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Corporate-School Partnerships

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Whenever the economy suffers, younger workers often experience higher unemployment rates, because they lack the experience necessary to obtain a position. However, smart companies will look at this time as an opportunity to forge relationships with educational institutions and gain access to a population eager to learn and willing to work.{{more}}

Business and school partnerships are not new, but schools and businesses have become accustomed to the traditional definition of asking for and receiving sponsorship dollars for activities. Businesses should begin to see their role as much more and actively look for ways to build a pipeline of future workers.

Let’s look at a few ways businesses can engage young people to think about their future careers while still in school.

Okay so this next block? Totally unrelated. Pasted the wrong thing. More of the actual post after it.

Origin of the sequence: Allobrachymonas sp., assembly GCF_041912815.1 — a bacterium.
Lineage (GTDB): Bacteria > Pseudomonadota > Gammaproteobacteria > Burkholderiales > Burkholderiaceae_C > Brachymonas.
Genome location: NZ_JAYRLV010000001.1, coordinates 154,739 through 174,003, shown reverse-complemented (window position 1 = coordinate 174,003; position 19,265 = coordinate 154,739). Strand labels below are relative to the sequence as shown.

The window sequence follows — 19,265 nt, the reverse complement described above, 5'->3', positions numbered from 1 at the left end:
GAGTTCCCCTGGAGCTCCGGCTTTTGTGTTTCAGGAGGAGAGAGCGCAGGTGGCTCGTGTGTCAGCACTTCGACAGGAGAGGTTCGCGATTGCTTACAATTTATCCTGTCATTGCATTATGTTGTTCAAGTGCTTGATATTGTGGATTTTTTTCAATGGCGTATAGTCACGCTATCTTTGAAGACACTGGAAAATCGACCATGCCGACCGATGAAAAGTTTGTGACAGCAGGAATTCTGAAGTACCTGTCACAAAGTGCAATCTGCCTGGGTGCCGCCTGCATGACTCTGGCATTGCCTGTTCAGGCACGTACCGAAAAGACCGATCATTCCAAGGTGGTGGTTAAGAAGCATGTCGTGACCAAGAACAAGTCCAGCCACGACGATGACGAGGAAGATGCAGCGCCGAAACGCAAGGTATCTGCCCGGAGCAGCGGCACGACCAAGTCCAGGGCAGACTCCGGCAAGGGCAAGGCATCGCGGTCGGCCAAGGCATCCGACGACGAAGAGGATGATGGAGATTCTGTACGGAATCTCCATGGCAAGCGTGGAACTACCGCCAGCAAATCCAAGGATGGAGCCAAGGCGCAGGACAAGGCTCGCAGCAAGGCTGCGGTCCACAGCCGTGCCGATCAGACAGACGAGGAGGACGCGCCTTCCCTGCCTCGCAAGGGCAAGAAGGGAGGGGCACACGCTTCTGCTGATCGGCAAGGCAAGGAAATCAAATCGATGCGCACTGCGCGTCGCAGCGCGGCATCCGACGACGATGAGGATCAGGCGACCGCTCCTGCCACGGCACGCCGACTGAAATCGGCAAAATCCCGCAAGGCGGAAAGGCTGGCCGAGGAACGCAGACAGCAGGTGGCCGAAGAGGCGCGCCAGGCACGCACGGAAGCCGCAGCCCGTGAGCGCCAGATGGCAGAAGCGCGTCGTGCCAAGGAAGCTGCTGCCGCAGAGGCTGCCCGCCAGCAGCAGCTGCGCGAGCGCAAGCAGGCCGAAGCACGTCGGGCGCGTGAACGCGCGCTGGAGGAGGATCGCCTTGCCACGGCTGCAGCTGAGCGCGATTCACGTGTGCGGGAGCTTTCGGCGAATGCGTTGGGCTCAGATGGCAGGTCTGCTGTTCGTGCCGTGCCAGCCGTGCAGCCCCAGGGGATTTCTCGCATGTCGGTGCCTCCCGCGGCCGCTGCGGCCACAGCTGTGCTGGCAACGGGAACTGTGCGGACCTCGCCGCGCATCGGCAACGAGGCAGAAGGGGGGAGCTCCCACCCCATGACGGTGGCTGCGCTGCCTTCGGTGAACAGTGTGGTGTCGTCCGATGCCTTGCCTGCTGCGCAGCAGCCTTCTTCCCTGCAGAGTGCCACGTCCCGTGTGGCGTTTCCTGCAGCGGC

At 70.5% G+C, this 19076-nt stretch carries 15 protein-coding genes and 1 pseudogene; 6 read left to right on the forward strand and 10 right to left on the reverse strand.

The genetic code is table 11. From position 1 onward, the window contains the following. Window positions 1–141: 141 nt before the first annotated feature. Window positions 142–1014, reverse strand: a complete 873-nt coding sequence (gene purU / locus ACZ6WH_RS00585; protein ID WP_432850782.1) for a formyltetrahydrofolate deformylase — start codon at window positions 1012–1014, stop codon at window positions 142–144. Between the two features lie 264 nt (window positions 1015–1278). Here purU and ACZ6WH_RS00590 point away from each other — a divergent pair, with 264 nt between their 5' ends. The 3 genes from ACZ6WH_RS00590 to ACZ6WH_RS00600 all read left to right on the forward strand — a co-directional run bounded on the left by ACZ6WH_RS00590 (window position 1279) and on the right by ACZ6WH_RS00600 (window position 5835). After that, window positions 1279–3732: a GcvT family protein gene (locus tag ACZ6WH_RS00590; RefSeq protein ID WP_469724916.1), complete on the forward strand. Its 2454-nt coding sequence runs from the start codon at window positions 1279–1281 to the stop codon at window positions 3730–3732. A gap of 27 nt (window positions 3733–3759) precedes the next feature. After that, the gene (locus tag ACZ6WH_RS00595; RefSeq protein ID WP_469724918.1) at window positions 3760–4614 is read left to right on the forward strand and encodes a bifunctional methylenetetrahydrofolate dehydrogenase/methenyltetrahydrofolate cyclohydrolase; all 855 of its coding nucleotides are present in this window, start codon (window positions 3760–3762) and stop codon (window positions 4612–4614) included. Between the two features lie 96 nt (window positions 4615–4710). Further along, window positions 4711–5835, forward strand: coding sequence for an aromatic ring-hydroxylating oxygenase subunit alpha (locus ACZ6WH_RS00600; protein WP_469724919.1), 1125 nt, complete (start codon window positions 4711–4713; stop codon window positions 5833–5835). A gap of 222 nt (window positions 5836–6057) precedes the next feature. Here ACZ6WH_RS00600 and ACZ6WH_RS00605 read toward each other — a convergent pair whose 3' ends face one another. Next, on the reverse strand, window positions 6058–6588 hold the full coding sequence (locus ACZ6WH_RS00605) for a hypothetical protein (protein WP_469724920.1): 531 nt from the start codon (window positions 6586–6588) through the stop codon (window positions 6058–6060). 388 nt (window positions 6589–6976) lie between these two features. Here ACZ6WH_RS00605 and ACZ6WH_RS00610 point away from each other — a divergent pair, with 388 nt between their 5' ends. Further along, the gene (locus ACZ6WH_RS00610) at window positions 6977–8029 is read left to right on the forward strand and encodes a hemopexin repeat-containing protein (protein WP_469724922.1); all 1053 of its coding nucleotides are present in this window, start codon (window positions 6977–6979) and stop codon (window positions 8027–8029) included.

1. Hold career panels. Many students have no idea what kind of careers are available to them beyond doctor, lawyer, nurse or policeman. If a student only sees a few career options visible around them and they have limited or no other opportunities to see other careers in action, they will eventually become what they are familiar with.

2. Hold a job shadow day. Hold a National Job Shadow day, when parents can bring their children to work. Employees without young ones can still make themselves available to other children with an interest in their field.

3. Offer vacation internships. Students who have demonstrated an interest in a particular field should be able to compete for internships within that field.

4. Offer prizes to younger students for things like perfect attendance or timely arrivals, as these are important values as an employee.

5. Allow employees in the school. Whether it is reading to the younger students or being a guest speaker for the older students, companies should see this as an opportunity to build the next generation of workers.

There are those who may believe that the emphasis should be on academics and, yes, that is true. However, schools are supposed to prepare students for life and a major part of life is working, yet the majority of schools emphasize proficiency in taking tests, instead of offering a well-rounded approach to education.

Karen Hinds is “The Workplace Success Expert.” For a FREE SPECIAL REPORT on Avoiding Career Killers in the Workplace, send an email to info@workplacesuccess.com
Visit online at www.workplacesuccess.com

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